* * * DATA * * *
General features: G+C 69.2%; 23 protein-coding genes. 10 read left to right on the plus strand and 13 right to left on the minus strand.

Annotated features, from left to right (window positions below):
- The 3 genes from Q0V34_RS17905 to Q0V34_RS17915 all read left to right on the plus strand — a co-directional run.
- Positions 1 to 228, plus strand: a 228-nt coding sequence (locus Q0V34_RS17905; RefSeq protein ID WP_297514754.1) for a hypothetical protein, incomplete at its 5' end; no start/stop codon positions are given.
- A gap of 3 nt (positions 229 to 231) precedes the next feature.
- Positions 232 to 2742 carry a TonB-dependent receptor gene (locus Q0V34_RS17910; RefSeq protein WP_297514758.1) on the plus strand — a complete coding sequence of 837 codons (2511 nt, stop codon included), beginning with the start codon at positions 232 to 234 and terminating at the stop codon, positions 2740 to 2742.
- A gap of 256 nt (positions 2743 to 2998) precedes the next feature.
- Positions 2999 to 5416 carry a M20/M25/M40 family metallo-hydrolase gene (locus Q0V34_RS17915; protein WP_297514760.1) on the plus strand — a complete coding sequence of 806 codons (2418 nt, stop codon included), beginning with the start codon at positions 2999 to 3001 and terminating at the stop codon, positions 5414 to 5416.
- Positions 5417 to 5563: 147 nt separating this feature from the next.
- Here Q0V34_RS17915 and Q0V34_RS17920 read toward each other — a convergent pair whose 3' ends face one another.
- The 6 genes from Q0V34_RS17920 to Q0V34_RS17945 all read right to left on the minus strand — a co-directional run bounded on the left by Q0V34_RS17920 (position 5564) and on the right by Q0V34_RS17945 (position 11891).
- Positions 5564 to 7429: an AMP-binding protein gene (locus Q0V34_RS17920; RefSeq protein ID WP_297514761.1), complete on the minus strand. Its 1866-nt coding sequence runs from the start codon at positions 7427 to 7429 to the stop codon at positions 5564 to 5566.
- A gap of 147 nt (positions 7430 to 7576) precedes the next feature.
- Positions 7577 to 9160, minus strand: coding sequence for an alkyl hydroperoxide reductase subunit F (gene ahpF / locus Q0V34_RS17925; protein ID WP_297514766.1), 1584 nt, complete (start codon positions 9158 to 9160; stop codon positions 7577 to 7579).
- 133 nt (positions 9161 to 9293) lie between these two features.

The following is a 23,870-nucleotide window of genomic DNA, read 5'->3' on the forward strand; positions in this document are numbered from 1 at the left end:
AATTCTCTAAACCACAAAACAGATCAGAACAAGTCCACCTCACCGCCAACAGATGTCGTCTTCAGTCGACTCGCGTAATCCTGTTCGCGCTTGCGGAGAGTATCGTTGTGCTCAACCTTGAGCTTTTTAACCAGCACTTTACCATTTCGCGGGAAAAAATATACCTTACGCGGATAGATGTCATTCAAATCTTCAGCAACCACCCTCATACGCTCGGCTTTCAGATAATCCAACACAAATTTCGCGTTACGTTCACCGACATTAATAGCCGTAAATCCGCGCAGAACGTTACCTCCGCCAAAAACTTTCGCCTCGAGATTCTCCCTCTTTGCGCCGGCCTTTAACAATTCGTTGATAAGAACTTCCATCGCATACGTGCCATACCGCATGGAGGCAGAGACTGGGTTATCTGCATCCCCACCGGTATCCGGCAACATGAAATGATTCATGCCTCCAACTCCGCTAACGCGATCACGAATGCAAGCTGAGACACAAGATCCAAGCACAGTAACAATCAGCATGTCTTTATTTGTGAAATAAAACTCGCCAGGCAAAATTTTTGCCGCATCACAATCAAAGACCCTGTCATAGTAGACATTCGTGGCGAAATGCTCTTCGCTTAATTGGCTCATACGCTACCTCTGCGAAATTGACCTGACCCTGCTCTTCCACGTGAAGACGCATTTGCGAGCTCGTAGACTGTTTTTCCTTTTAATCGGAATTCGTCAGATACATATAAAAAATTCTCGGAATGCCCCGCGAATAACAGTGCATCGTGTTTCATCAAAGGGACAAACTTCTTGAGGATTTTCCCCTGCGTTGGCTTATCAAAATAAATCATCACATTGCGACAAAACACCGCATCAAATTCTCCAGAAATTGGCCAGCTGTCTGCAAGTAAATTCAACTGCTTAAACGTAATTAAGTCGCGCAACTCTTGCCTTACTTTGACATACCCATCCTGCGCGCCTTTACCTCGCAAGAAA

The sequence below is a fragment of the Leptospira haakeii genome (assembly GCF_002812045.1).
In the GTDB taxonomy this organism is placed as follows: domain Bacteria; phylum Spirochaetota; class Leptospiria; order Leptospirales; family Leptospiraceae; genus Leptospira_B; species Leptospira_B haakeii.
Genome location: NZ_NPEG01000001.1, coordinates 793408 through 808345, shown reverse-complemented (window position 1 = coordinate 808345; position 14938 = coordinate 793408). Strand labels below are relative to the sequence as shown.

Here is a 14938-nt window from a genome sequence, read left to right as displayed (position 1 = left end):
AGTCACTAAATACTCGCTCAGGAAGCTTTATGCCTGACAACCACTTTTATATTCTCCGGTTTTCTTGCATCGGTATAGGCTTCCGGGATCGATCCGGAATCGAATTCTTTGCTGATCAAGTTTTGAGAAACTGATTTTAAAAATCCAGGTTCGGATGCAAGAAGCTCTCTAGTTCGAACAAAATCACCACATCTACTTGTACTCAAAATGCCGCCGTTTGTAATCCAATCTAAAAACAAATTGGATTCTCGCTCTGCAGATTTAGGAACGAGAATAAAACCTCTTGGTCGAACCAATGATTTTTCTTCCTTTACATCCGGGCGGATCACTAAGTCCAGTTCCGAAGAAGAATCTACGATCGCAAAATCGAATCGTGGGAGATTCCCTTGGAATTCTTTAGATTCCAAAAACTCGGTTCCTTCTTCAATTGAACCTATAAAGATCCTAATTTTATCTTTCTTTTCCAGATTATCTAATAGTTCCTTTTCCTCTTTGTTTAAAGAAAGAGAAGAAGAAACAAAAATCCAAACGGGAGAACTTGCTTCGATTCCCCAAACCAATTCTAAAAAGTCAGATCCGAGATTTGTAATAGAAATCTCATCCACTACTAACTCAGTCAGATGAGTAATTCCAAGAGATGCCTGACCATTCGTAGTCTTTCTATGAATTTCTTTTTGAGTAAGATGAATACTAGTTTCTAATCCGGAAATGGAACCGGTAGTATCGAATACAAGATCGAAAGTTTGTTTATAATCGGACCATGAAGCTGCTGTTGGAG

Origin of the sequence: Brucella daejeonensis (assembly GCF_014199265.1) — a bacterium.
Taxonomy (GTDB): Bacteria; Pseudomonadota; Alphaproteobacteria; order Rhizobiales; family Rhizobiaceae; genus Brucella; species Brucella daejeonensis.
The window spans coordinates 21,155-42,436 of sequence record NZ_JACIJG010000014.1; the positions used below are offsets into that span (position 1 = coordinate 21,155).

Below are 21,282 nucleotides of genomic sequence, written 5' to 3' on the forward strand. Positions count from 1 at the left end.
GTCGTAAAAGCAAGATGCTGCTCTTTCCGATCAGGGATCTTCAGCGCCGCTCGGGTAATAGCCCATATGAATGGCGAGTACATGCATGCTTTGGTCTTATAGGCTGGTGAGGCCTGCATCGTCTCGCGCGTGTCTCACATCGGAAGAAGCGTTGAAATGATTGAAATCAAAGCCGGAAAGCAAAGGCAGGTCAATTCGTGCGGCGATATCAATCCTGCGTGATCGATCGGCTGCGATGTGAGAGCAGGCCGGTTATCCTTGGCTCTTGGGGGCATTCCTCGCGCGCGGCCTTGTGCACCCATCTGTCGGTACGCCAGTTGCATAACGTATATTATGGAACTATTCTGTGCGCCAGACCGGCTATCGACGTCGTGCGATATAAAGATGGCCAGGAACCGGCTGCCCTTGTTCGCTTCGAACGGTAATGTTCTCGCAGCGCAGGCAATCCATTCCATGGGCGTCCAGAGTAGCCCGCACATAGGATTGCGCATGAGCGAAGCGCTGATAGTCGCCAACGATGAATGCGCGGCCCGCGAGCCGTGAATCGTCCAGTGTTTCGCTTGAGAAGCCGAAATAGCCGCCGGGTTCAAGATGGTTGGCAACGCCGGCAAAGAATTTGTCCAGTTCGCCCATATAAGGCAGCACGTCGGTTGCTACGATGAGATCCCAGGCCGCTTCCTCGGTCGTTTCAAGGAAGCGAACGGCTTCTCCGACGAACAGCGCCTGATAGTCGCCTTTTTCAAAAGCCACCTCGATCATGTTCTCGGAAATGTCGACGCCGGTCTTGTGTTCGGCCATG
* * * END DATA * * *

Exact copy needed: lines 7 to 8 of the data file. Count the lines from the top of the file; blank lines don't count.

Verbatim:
- A gap of 256 nt (positions 2743 to 2998) precedes the next feature.
- Positions 2999 to 5416 carry a M20/M25/M40 family metallo-hydrolase gene (locus Q0V34_RS17915; protein WP_297514760.1) on the plus strand — a complete coding sequence of 806 codons (2418 nt, stop codon included), beginning with the start codon at positions 2999 to 3001 and terminating at the stop codon, positions 5414 to 5416.